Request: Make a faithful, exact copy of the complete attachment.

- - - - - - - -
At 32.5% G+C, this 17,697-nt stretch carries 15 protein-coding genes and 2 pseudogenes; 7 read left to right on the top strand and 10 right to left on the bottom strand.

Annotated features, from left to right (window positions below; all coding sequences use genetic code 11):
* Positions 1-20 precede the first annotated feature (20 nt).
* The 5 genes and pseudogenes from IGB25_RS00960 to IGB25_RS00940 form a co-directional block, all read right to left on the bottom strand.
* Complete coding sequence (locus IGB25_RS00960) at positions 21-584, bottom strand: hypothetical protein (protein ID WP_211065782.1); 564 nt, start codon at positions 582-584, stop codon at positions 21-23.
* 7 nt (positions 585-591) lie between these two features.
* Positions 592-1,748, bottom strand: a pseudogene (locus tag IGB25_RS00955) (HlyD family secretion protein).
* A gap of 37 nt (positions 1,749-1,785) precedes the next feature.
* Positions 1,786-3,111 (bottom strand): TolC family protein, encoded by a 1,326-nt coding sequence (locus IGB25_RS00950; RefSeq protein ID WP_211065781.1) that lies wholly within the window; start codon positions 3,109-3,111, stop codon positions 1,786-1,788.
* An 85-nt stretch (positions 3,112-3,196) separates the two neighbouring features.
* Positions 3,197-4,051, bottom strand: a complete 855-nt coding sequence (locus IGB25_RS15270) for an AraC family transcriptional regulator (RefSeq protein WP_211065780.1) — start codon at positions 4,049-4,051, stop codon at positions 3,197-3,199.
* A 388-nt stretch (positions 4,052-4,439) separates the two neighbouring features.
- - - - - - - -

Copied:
At 32.5% G+C, this 17,697-nt stretch carries 15 protein-coding genes and 2 pseudogenes; 7 read left to right on the top strand and 10 right to left on the bottom strand.

Annotated features, from left to right (window positions below; all coding sequences use genetic code 11):
* Positions 1-20 precede the first annotated feature (20 nt).
* The 5 genes and pseudogenes from IGB25_RS00960 to IGB25_RS00940 form a co-directional block, all read right to left on the bottom strand.
* Complete coding sequence (locus IGB25_RS00960) at positions 21-584, bottom strand: hypothetical protein (protein ID WP_211065782.1); 564 nt, start codon at positions 582-584, stop codon at positions 21-23.
* 7 nt (positions 585-591) lie between these two features.
* Positions 592-1,748, bottom strand: a pseudogene (locus tag IGB25_RS00955) (HlyD family secretion protein).
* A gap of 37 nt (positions 1,749-1,785) precedes the next feature.
* Positions 1,786-3,111 (bottom strand): TolC family protein, encoded by a 1,326-nt coding sequence (locus IGB25_RS00950; RefSeq protein ID WP_211065781.1) that lies wholly within the window; start codon positions 3,109-3,111, stop codon positions 1,786-1,788.
* An 85-nt stretch (positions 3,112-3,196) separates the two neighbouring features.
* Positions 3,197-4,051, bottom strand: a complete 855-nt coding sequence (locus IGB25_RS15270) for an AraC family transcriptional regulator (RefSeq protein WP_211065780.1) — start codon at positions 4,049-4,051, stop codon at positions 3,197-3,199.
* A 388-nt stretch (positions 4,052-4,439) separates the two neighbouring features.